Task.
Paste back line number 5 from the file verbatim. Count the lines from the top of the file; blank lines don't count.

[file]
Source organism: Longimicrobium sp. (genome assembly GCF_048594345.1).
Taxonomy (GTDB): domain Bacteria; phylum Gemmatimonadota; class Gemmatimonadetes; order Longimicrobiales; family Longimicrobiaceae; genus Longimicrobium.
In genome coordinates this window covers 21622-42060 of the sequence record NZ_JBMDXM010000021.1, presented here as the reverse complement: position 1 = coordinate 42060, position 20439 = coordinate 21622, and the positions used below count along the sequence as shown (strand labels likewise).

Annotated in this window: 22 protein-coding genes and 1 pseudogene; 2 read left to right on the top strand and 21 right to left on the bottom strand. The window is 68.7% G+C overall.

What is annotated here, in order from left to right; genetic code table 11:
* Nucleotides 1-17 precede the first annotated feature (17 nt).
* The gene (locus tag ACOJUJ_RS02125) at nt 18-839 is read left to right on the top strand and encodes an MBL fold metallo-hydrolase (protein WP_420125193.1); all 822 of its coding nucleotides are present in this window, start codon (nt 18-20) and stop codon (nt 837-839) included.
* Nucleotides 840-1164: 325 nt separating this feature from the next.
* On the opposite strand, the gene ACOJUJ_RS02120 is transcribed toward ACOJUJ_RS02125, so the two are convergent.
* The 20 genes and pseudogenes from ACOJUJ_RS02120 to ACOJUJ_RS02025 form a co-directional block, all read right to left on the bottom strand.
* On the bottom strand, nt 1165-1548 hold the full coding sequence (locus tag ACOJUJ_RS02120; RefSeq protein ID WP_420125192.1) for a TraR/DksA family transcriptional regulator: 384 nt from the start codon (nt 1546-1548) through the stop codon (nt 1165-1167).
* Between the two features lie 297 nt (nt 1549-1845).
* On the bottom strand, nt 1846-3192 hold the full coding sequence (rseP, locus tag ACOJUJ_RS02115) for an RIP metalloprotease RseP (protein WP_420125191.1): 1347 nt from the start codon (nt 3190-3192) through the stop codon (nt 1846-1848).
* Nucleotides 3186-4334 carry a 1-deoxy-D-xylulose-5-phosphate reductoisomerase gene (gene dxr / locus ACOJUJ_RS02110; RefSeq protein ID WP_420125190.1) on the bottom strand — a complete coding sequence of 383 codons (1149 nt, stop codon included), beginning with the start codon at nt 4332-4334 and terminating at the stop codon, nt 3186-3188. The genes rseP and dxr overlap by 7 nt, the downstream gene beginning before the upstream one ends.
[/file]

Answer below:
What is annotated here, in order from left to right; genetic code table 11: